Instructions

  1. Start with your repo for this assignment
    • located at organization for this class
    • name contains HW 3 and your name

Clone this repo in your local directory on gort. (Remember, the address is http://gort.stat.duke.edu:8787/.)

  1. Edit the README.md to include some relevant information about the repository, commit, and push. (This is just to check everything is working fine, and you know what you’re doing.)

  2. Open a new R Markdown file, name it the same name as your repository, and save it.

  3. Include answers to all exercises in your R Markdown file. Your answers should always include any summary and/or plot you use to answer that particular question.

Tasks

Part 1: Sampling distribution of the sample proportion

  1. Load the following dataset:
pops <- read.csv("https://stat.duke.edu/~mc301/data/cat_pops.csv")

Assume each column of this dataset represents a categorical population, with levels success and `failure.

  1. Create sampling distributions of sample proportions from samples of the following sizes:

    • \(n = 10\)
    • \(n = 50\)
    • \(n = 200\)

Use 15,000 samples.

Note that sampling distributions are created by taking random samples, with replacement, from the original population.

Make histograms and normal probability plots of these distributions.

  1. Describe the shapes of these distributions, and calculate the centers (mean) and the spreads (standard deviation). Compare these to shapes, centers, of spreads of parent population distributions from (1).

Part 2: Inference

Load the data from the 2010 General Social Survey:

gss <- read.csv("https://stat.duke.edu/~mc301/data/gss2010.csv", stringsAsFactors = FALSE)

Remember that the data dictionary can be found at https://gssdataexplorer.norc.org/variables/vfilter.

For each of the questions below, make sure to check whether conditions for inference have been met and show all your work. Complete each exercise two ways:

  • using R as a calculator, and
  • using the relevant R functions
  1. Working extra: Do these data provide convincing evidece that Americans work extra hours beyond their usual schedule more than 5 days per month on average? Evaluate at the 5% significance level. Also construct a confidence interval, at the equivalent level, estimating the average number of days per month Americans work extra hours beyond their usual schedule. Interpret both results in context of the data and the research question, and comment on whether your findings from the hypothesis test and confidence interval agree. The variable of interest is moredays.

  2. Working extra and education: Do the average number of days Americans work extra hours beyond their usual schedule vary between those with and without a college degree? The variable of interest here is degree which has 5 levels: graduate, bachelor, junior college, high school, and less than high school.

    • First, combine levels to make this a binary variable with levels college and no college. College contains junior college, bachelor, and graduate, and no college contains the remaining levels.
    • Then, run the relevant hypothesis test (at 5% significance level), and also estimate the difference between the two population means at the equivalent confidence level. Interpret all results in context of the data and the research question, and comment on whether your findings from the hypothesis test and confidenceinterval agree.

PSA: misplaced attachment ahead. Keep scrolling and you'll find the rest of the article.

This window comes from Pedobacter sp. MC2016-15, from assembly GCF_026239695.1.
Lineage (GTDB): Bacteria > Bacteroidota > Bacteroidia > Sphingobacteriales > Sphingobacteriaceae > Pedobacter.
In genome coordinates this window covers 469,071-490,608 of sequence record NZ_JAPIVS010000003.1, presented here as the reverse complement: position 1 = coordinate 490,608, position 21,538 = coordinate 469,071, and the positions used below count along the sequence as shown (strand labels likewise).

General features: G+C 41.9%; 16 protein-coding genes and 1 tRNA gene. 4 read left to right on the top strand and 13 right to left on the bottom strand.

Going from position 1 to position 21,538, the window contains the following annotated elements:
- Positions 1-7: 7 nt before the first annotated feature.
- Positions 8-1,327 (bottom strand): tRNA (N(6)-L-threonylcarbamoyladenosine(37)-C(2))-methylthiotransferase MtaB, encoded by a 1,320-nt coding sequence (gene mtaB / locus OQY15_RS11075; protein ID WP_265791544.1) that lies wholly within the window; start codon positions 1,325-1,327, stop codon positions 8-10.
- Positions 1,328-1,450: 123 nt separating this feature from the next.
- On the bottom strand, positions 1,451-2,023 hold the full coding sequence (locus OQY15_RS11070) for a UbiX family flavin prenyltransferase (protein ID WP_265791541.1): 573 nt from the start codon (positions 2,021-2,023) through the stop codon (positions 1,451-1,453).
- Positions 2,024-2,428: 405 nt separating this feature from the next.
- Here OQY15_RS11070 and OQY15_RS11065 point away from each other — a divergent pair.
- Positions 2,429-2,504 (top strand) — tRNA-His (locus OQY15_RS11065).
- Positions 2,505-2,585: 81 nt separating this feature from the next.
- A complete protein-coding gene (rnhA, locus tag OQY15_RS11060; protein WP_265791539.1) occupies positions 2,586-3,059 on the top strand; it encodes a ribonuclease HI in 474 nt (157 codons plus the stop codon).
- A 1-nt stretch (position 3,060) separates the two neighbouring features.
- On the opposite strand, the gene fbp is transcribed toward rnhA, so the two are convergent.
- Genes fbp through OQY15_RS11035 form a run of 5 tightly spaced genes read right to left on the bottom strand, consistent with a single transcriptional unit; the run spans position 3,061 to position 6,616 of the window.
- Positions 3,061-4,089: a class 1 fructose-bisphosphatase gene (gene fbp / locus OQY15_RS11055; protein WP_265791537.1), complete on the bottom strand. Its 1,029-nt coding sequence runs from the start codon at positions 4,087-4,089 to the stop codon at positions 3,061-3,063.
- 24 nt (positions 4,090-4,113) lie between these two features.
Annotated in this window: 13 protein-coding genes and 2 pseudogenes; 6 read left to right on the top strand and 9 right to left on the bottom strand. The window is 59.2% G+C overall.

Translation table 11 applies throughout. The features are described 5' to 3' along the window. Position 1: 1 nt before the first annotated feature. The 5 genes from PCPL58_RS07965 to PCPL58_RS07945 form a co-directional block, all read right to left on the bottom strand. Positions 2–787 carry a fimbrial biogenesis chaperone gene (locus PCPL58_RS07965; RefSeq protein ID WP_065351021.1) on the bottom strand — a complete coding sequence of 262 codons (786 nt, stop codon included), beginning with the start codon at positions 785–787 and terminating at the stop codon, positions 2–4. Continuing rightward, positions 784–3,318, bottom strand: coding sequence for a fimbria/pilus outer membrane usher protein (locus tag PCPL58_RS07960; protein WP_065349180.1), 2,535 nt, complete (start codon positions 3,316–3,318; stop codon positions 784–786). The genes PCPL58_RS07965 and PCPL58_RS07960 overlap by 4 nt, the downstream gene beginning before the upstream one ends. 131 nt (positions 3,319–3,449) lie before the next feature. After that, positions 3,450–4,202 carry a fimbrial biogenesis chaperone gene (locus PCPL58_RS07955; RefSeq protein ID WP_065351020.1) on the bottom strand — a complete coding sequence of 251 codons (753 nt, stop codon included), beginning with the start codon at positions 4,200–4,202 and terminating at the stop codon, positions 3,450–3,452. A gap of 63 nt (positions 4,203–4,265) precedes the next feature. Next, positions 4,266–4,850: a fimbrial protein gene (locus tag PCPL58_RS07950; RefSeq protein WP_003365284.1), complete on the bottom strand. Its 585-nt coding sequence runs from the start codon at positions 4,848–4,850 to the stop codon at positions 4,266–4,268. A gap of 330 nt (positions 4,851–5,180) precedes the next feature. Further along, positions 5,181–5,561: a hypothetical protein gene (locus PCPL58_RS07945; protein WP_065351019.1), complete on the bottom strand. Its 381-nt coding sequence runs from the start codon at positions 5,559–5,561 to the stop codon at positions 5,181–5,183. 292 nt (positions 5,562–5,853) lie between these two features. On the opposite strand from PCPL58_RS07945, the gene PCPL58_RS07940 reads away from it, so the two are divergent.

3. Life after death: Estimate the proportion of Americans who believe in a life after death using a 95% confidence interval. The variable of interest is called postlife in the dataset. Calculate the interval two ways: using a CLT theorem based approach as well as using bootstrapping. Interpret the interval in context of the data, and comment on whether or not the two intervals you calculate match. (They may not be exactly the same, but they should be close. You can re-use old bootstrapping code, but this is an opportunity to review and revise your code if needed.)

  4. Pick your own: Pick two categorical variables from the dataset, identify one as the explanatory and the other as the response variable. Make sure that these variables each only have two levels, or combine their levels into two levels. Then, compare population proportions across the two groups of your explanatory variable using both a confidence interval and a hypothesis test. As always, interpret all results in context of the data and the research question, and comment on whether your findings from the hypothesis test and confidenceinterval agree.

Part 3: Extra credit

Trace metals in drinking water affect the flavor and an unusually high concentration can pose a health hazard. Ten pairs of data were taken measuring zinc concentration in bottom water and surface water at 10 randomly sampled locations. We want to evaluate whether the true average concentration in the bottom water exceeds that of surface water? Note that water samples collected at the same location, on the surface and in the bottom, cannot be assumed to be independent of each other, hence we must treat these data as paired. In working with paired data, first take the difference between the two measurements at each location (create a new column called diff and store these values there, as \(bottom - surface\)). Then, evaluate the hypothesis that the true average concentration in the bottom water exceeds that of surface water. Note that you can now treat your diff variable as the signle variable of interest.

The data can be loaded as follows:

zinc <- read.csv("https://stat.duke.edu/~mc301/data/zinc.csv", stringsAsFactors = FALSE)